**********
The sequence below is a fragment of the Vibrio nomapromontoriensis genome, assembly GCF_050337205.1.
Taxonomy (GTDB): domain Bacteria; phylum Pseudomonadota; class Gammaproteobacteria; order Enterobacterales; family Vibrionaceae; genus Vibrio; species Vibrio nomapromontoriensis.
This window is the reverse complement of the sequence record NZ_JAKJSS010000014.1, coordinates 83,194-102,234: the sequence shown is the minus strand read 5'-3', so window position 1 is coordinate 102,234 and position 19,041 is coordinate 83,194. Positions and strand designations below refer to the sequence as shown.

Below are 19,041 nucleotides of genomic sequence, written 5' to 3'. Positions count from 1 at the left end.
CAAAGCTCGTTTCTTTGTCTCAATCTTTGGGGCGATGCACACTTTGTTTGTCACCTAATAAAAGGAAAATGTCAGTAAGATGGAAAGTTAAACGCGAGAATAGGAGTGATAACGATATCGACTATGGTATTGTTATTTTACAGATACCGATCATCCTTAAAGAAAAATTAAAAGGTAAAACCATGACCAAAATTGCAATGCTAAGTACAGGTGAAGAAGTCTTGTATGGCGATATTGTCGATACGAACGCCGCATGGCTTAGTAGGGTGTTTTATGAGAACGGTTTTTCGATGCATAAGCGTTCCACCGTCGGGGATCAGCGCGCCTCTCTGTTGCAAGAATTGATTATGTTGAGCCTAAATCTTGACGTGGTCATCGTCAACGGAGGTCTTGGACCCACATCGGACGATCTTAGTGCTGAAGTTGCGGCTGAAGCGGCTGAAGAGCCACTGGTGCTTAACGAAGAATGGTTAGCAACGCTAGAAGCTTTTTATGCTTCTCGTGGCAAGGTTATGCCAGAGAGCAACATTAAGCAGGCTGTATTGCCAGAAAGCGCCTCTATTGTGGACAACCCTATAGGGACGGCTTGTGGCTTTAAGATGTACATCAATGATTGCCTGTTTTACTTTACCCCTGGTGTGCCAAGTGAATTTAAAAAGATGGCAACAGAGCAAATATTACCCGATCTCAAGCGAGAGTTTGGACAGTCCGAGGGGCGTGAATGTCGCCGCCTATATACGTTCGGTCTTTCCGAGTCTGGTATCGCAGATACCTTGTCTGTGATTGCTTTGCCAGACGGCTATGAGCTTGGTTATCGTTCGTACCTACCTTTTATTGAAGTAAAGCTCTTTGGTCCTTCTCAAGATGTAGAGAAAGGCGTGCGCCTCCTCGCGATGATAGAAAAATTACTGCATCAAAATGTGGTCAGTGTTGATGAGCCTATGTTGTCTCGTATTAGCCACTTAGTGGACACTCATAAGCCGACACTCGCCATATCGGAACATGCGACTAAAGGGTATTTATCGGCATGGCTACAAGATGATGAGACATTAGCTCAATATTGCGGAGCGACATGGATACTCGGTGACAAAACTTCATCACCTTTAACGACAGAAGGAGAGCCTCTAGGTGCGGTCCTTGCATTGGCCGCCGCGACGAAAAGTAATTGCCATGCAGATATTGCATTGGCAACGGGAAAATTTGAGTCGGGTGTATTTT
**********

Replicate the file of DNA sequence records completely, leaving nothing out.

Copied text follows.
The sequence below is a fragment of the Vibrio nomapromontoriensis genome, assembly GCF_050337205.1.
Taxonomy (GTDB): domain Bacteria; phylum Pseudomonadota; class Gammaproteobacteria; order Enterobacterales; family Vibrionaceae; genus Vibrio; species Vibrio nomapromontoriensis.
This window is the reverse complement of the sequence record NZ_JAKJSS010000014.1, coordinates 83,194-102,234: the sequence shown is the minus strand read 5'-3', so window position 1 is coordinate 102,234 and position 19,041 is coordinate 83,194. Positions and strand designations below refer to the sequence as shown.

Below are 19,041 nucleotides of genomic sequence, written 5' to 3'. Positions count from 1 at the left end.
CAAAGCTCGTTTCTTTGTCTCAATCTTTGGGGCGATGCACACTTTGTTTGTCACCTAATAAAAGGAAAATGTCAGTAAGATGGAAAGTTAAACGCGAGAATAGGAGTGATAACGATATCGACTATGGTATTGTTATTTTACAGATACCGATCATCCTTAAAGAAAAATTAAAAGGTAAAACCATGACCAAAATTGCAATGCTAAGTACAGGTGAAGAAGTCTTGTATGGCGATATTGTCGATACGAACGCCGCATGGCTTAGTAGGGTGTTTTATGAGAACGGTTTTTCGATGCATAAGCGTTCCACCGTCGGGGATCAGCGCGCCTCTCTGTTGCAAGAATTGATTATGTTGAGCCTAAATCTTGACGTGGTCATCGTCAACGGAGGTCTTGGACCCACATCGGACGATCTTAGTGCTGAAGTTGCGGCTGAAGCGGCTGAAGAGCCACTGGTGCTTAACGAAGAATGGTTAGCAACGCTAGAAGCTTTTTATGCTTCTCGTGGCAAGGTTATGCCAGAGAGCAACATTAAGCAGGCTGTATTGCCAGAAAGCGCCTCTATTGTGGACAACCCTATAGGGACGGCTTGTGGCTTTAAGATGTACATCAATGATTGCCTGTTTTACTTTACCCCTGGTGTGCCAAGTGAATTTAAAAAGATGGCAACAGAGCAAATATTACCCGATCTCAAGCGAGAGTTTGGACAGTCCGAGGGGCGTGAATGTCGCCGCCTATATACGTTCGGTCTTTCCGAGTCTGGTATCGCAGATACCTTGTCTGTGATTGCTTTGCCAGACGGCTATGAGCTTGGTTATCGTTCGTACCTACCTTTTATTGAAGTAAAGCTCTTTGGTCCTTCTCAAGATGTAGAGAAAGGCGTGCGCCTCCTCGCGATGATAGAAAAATTACTGCATCAAAATGTGGTCAGTGTTGATGAGCCTATGTTGTCTCGTATTAGCCACTTAGTGGACACTCATAAGCCGACACTCGCCATATCGGAACATGCGACTAAAGGGTATTTATCGGCATGGCTACAAGATGATGAGACATTAGCTCAATATTGCGGAGCGACATGGATACTCGGTGACAAAACTTCATCACCTTTAACGACAGAAGGAGAGCCTCTAGGTGCGGTCCTTGCATTGGCCGCCGCGACGAAAAGTAATTGCCATGCAGATATTGCATTGGCAACGGGAAAATTTGAGTCGGGTGTATTTT